Back to the topic. The disqualification got Massa's chances of a few points in the championship? Yeah, sure. Would it have made a difference in the standings? Erm, no? Most importantly, did make FIA and FOM look bad because of this decision? Punishing Massa during his home country track, where points won't matter to the championship and not punishing Hamilton, where the championship still mattered?

    Hell yes.

    This prove my thoughts. F1 needs an administration cleanup. EVERYWHERE, from championship organizers to the top brasses (that most specially).
    • Agree Agree x 1
  7. Nico takes another win! Major confidence boost heading into the off season!
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  8. Chris

    Ted Kravitz Appreciation Society Staff Member

    The fact that it was his home race shouldn't influence the stewards decisions at all. Williams pulled a shifty, and got rightly penalised. Again, Mercedes got away with it because there was no defined protocol about when the tyre pressures and temperatures should be taken on the grid at that time. Since then the protocol has been set, and Willaims got pinged.

    Unless it was a faulty tyre blanket, I really can't see why they'd try to break the rules so obviously. Seems like a silly decision.
    • Agree Agree x 3
  9. Lorenzo Bonder

    Lorenzo Bonder
    RD's Two Wheeled Driving Specialist Staff Member

    Agreed, I think their tyre tactic didn't meant to be "dirty" at point of Massa being disqualified, because if that happened Bottas could've been disqualified (or not, I don't know if tyre pressure can be changed in F1 from team to team and driver to driver). I believe it was a mixture of bad luck and bad decision.

    But still, I think this Hamilton regardless of protocol or not should've been punished.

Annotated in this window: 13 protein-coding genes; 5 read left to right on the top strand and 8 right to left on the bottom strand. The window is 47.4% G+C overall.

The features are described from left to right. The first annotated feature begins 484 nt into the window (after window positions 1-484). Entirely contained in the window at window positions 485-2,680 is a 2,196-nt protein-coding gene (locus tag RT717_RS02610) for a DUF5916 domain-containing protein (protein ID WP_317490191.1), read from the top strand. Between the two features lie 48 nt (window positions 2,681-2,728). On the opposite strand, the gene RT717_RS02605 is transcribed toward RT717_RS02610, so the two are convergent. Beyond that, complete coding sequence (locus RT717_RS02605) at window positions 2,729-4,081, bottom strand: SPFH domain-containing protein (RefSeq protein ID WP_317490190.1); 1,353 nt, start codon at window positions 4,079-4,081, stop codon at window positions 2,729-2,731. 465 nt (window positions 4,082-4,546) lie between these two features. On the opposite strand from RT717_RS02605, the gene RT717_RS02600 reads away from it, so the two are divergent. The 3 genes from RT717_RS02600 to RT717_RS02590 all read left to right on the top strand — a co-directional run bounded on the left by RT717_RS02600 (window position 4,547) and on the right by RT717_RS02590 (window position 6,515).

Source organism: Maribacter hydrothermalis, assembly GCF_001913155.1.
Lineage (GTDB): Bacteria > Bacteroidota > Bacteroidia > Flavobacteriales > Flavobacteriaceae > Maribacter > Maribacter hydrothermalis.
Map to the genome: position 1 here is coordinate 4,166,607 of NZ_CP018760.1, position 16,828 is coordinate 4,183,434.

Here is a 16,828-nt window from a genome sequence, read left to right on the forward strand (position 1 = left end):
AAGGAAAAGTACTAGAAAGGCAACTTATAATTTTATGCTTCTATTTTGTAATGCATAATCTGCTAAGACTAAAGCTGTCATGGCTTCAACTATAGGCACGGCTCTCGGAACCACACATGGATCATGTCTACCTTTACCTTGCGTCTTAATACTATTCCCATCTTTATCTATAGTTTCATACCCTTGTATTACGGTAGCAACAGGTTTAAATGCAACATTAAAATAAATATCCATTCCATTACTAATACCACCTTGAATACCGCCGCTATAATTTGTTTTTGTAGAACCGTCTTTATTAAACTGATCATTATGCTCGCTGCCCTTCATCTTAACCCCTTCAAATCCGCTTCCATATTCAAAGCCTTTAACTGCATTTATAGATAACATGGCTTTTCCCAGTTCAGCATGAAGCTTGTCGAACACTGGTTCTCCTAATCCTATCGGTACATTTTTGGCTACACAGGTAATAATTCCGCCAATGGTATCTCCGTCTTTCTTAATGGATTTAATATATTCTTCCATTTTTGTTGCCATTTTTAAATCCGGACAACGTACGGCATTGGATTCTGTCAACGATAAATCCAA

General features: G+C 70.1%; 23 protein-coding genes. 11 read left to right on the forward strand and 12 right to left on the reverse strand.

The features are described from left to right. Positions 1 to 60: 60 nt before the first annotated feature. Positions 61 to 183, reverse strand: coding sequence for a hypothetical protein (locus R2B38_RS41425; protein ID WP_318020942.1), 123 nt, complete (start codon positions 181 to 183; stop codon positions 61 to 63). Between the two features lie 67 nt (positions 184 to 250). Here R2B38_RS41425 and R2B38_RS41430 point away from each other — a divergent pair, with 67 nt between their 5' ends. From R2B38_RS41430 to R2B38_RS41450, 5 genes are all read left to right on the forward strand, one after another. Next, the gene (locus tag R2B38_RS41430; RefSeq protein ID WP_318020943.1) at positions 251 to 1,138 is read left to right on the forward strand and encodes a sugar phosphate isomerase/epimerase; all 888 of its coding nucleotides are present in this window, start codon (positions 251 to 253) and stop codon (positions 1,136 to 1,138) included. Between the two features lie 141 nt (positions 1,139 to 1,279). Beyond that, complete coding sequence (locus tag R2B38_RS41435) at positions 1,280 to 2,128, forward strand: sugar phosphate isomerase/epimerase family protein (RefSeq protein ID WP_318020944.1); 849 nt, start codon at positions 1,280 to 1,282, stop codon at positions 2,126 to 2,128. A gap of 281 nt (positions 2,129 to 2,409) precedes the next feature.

10. Chris

    Ted Kravitz Appreciation Society Staff Member

    Well then both Merc drivers should have been penalised as Rosberg was even further below the PSI minimum than Hamilton. But this could also be attributed to the theory that Rosberg may have had his tyres measured later, thus having more time to cool off and pressures drop.

    Having said that, I don't agree that the Mercedes drivers should have been penalised in Italy. The FIA dropped the ball by having this rule hastily implemented and then suffered the consequences when they allowed for a massive grey area [the protocol itself] in the rule.
    • Agree Agree x 2
  11. Lorenzo Bonder

    Lorenzo Bonder
    RD's Two Wheeled Driving Specialist Staff Member

    Really understandable. That's why I say that F1 needs an administration change and organization change. But that won't happen anytime soon.
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  12. Milos

    Had things gone my way, who knows..

    yes :D
  13. Benutzername

    Online Martini Racing - Founder and driver

    F1 Circus.
    Love it.

    I want to see good races, and not a disqualification because the heat of the tyre was a bit too high, a wing 1mm to wide or anything like that!

    Way too much regulations. With all these rules... Isn't the shape of a F1 car not nearly decided in advance? WHile back in the days constructors build lots of different looking cars, conecpts,...

    F1 gets more and more ridicoulous and less interesting every damn year.
    Fuel saving? Tyre saving?
    I want to see drivers who drive on their limit....
  14. Minimum pressure is X. Williams goes a X-1. FIA: -1 has no effect, keep the result. Another team goes X-2, since -1 has no result. And teams end up doing what they want. The rules are there for a reason. No mercy.

    Oh you rubbish modern F1 :cry:

    Good old years without fuel saving :p
    • Haha Haha x 1
  15. Williams have been doing this for a long time. Keke Rosberg at the Swiss GP at Dijon 1982 ran under-inflated tyres and gained an advantage over the turbos thru the long corners with lower ride height i.e. better ground effect. The turbos weren't able to catch up down the long front straight. He won the race and was his only victory of that season where he won the championship. Some say Williams did the same at Imola 1994.....